Wednesday, March 29, 2017

What is normal, anyway?

I've been rereading a book by Peter Kreeft today called "The Philosophy of Jesus" in preparation for a Philosophy class at the diocese this weekend.   It uses what my dad would call five dollar words.  Metaphysics.  Epistemology.  Philosophical Anthropology, and probably the most common familiar term to most today, Ethics.  All of those terms can be boiled down to simple questions.


  1. Metaphysics - What is reality?  
  2. Epistemology - Knowing what reality is, how do we know that it is real? 
  3. Philosophical Anthropology - Based on those findings, who am I? What does it mean to be me/human/etc? 
  4. And Ethics - With all of the above, how should we live based on reality and our selves? 
People have spoken for thousands of years now about these very topics.  Smarter men than I have wrestled one another intellectually to prove their points, defeat their opponents, and in many ways make our world much easier to live in and understand.  There is a simple answer though.  All of these questions are answered by one name: Jesus Christ.   He is God.  The basis of all reality.  That which holds us all together.  That word through which we were created, and are being sustained and recreated.  To know ourselves requires that we know Christ.  Who He is, and what His life was like.   He is the example of what it means to be fully human.  Who does that make me then?   His brother, adopted son of God, and fellow worker in the vineyard of the Lord.   Then our ethical nature becomes quite apparent.  To be true to ethics is to be true to God, who is all good, all love, all justice.   Therefor ethics derive directly from God, and it is from God that we end up with our inherent dignity and rights that no one can take from us, because they have no right to do so. 


CCC 679 Christ is Lord of eternal life. Full right to pass definitive judgment on the works and hearts of men belongs to him as redeemer of the world. He "acquired" this right by his cross. The Father has given "all judgment to the Son". Yet the Son did not come to judge, but to save and to give the life he has in himself. By rejecting grace in this life, one already judges oneself, receives according to one's works, and can even condemn oneself for all eternity by rejecting the Spirit of love.


In today's reading Jesus reminds us of that simple notion... that God has turned it all over to Him, His son.  Jesus is given the authority to judge all things.  This God-man is able to decide our eternal fate.  That could be a scary thing couldn't it?  Many see Him as some dour and angry gentleman, waiting for one of us to screw up so he can erase us vehemently from the Lamb's book of Life.   Others see Him as some pushover who doesn't care if we sin... and will simply hug us, regardless of what actions we commit here.  The problem with that is a failure to understand what sin is.  


CCC 1849 Sin is an offense against reason, truth, and right conscience; it is failure in genuine love for God and neighbor caused by a perverse attachment to certain goods. It wounds the nature of man and injures human solidarity. It has been defined as "an utterance, a deed, or a desire contrary to the eternal law."
Sin is an offense to the basic reality of who we are created to be, who we truly are.   When God saved us He gave us a new spirit.   To sin then is to hurt God, to take His image and run it through the mud... to offend Holy Purity itself.   A newborn child is the most innocent thing we know.  How vile and disgusting it is when someone abuses those children.   God is even more perfectly pure than that, and how many times do we hurt Him?  Do we take the image of Him residing in us and use it to profane, to be vulgar, to partake in things unclean and unholy?  I think the problem is that we see ourselves as being made as sinners and Sainthood as something superhuman, something so abnormal that only a select few get there.   Vatican II made it clear that all of us are called to Holiness, period.. not just the Priest, Nun, or Religious.. not just the Pastor or Minister.. not just the Deacon or Lector.. but every single person is called to Sainthood.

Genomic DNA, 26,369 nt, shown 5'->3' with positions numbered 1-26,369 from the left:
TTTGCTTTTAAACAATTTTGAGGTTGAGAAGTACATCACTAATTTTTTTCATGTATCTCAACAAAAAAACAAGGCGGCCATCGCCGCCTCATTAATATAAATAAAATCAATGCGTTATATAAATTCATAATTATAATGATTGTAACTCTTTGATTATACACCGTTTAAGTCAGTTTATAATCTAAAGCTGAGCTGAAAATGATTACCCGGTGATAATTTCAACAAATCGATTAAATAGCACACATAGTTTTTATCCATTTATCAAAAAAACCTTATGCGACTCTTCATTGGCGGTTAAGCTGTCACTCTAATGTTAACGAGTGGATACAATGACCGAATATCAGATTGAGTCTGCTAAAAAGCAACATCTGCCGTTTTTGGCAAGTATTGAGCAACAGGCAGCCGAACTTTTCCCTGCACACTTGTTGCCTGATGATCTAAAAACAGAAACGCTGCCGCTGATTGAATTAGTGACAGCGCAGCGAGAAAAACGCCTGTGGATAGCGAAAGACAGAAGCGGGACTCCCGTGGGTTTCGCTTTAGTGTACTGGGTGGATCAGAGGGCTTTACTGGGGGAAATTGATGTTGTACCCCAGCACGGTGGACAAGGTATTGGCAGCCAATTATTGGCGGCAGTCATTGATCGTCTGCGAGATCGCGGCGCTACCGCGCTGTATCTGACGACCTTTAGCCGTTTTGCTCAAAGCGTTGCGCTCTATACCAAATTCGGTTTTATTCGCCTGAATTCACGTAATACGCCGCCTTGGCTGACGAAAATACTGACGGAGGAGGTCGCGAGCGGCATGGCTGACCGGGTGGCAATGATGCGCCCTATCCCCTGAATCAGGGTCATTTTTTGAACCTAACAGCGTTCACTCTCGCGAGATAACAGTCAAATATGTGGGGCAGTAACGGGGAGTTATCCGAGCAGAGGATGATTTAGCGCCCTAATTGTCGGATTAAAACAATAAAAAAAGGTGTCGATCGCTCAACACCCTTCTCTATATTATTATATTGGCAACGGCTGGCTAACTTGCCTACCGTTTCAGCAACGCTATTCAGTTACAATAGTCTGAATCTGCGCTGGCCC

Christianity adds two men to it's database that secular anthropology does not know: Adam and Christ, the only two innocent men who have ever lived, and Christianity judges fallen men by that norm.  Without that corrective, we inevitably think backwards and misunderstand our present sinfulness as natural and normal, and thus see innocence and even sainthood, as abnormal and unnatural, superhuman rather than human.   Peter Kreeft - The Philosophy of Jesus

I think this sums up Lent in a very powerful way.  It's a return to what should be normal.  A call for us to examine our lives and see if we are living as a child of the light.   Sainthood is what we were created for, and we are given the Holy Spirit to guide us, change us, and help us realize that life.  We've also been given the Sacraments.   One of the least popular ones is Reconciliation.   Why? Because of what I said above.. people see Jesus as angry... but we forget "God sent the Son into the world, not to condemn the world, but that the world might be saved through him." (John 3:17).   That is the merciful mission of Christ.   To give us a way to relate to God and to see how our lives should look.  The Sacraments to come Face to Face with Him whenever we need in order to be forgiven for our failures, and to draw closer to God.  It's only in being completely filled with God, just as Jesus was, that we will ever truly be able to get out of the way and allow normal to flow through us.   Are you ready to be normal?  Are you ready to be a Saint?  It's not out of reach.. it just requires humility.. love.. trust and faith.  

His servant and yours, 
Brian Mullins 

"illum oportet crescere me autem minui"

A reflection on the readings for Wednesday of the Fourth Week of Lent: March 29th, 2017.